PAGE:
Dixon, creator of the Dayton Art Institute railing, explored a new dimension with this railing fabrication, producing an outcome that is both fluid and multi-dimensional. The railing itself runs 30 feet in length, and it swoops and bows at a variety of heights and depths, complete with hand-forged interior components that seem to reflect an “Earth meets Sky” theme.
According to Dixon, the inspiration for this design came primarily from Don Dean of Boston Stoker, who makes a point of celebrating the local artists community. “I appreciate the opportunity that Boston Stoker has given me to have my work seen by so many people arriving to and departing from the Dayton airport, “ said Dixon.
The forging process used by Dixon is similar to that of an old-world blacksmith. He begins his process with sticks of mild steel bar, either squared or round, then places them in a forge until they are red-hot. He then manually removes the heated stick, and with hammer and anvil, hand-forges the steel into its intended shape. Each and every element of this one-of-a-kind railing was hand-forged by the artist.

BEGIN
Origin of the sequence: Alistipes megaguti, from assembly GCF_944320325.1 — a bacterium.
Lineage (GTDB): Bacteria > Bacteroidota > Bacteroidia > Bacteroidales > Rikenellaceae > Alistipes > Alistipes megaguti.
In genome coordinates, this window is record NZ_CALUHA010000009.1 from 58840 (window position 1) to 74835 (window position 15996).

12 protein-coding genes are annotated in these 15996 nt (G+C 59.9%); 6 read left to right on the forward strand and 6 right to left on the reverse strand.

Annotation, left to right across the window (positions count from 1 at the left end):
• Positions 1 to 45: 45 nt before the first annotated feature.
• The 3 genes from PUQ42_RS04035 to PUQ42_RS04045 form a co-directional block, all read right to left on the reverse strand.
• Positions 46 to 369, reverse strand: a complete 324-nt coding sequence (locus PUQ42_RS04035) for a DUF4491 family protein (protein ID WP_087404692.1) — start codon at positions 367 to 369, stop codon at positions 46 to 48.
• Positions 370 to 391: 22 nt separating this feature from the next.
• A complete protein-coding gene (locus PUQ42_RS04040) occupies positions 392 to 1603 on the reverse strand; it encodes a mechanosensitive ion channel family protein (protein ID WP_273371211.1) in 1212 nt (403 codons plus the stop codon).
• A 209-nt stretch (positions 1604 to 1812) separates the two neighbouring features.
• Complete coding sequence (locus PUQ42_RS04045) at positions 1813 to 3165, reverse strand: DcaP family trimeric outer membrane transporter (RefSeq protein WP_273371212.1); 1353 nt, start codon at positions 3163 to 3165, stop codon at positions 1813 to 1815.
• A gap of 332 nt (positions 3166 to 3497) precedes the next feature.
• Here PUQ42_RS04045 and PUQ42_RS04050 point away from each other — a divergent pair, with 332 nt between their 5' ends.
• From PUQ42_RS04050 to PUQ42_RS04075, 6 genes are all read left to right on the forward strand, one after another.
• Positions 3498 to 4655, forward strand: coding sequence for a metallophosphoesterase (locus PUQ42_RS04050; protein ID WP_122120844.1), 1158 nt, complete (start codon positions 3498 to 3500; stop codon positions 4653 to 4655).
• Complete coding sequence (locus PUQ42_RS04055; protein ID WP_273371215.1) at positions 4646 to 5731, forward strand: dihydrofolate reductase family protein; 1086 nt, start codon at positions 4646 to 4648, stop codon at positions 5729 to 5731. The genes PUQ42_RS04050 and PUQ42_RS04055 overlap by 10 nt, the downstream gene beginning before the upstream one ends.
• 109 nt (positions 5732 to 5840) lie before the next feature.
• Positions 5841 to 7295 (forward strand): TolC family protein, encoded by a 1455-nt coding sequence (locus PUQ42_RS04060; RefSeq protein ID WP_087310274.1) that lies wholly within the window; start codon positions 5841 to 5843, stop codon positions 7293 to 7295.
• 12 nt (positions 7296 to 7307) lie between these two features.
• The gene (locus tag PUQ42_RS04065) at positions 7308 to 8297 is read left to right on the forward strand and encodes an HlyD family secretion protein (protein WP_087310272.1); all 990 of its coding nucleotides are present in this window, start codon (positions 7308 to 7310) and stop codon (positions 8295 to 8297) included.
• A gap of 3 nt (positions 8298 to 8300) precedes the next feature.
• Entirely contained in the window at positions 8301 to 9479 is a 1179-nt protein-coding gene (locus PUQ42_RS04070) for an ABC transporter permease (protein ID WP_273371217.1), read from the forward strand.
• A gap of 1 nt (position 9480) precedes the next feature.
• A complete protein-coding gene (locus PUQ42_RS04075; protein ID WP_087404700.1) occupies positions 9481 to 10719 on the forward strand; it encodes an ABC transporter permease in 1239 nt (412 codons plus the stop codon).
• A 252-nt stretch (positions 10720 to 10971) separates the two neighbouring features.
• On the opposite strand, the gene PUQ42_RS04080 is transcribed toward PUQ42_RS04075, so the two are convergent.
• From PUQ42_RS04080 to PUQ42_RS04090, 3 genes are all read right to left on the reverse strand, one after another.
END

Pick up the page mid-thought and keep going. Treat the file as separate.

Dixon has been sculpting steel as an art form for 20 years. He began working with metal as a welder on an offshore oilrig in the 1980’s. He then attended Turley Forge School in Santa Fe, New Mexico where he learned basic techniques in forging steel, and in 1991 he relocated to Dayton, were he lives with his family in the historic South Park neighborhood.
He has produced a wide range of public art, installed throughout the Miami Valley; Dayton Art Institute Rotunda, Serenity Pines (University of Dayton), Aids Resource Center Kuntz Building, Cooper Loft Lobby, Kettering Delco Park, as well as private installations around Dayton and throughout the U.S. For additional information about the artist and his other installations in the Dayton area, go to www.hamiltondixon.com.
To celebrate this most recent installation, Dixon has produced a line of limited edition, commemorative bracelet, which is currently on display at the Airport Boston Stoker. Bracelet is made of pure, solid, sterling silver,
hand-hammered by artist himself, numbered and signed for $180. Purchase inquiries can be made by calling the artists’s studio 228-3555.
The railing at the Dayton International Airport is a permanent installation and can be seen anytime, preferably with a hot latte in hand.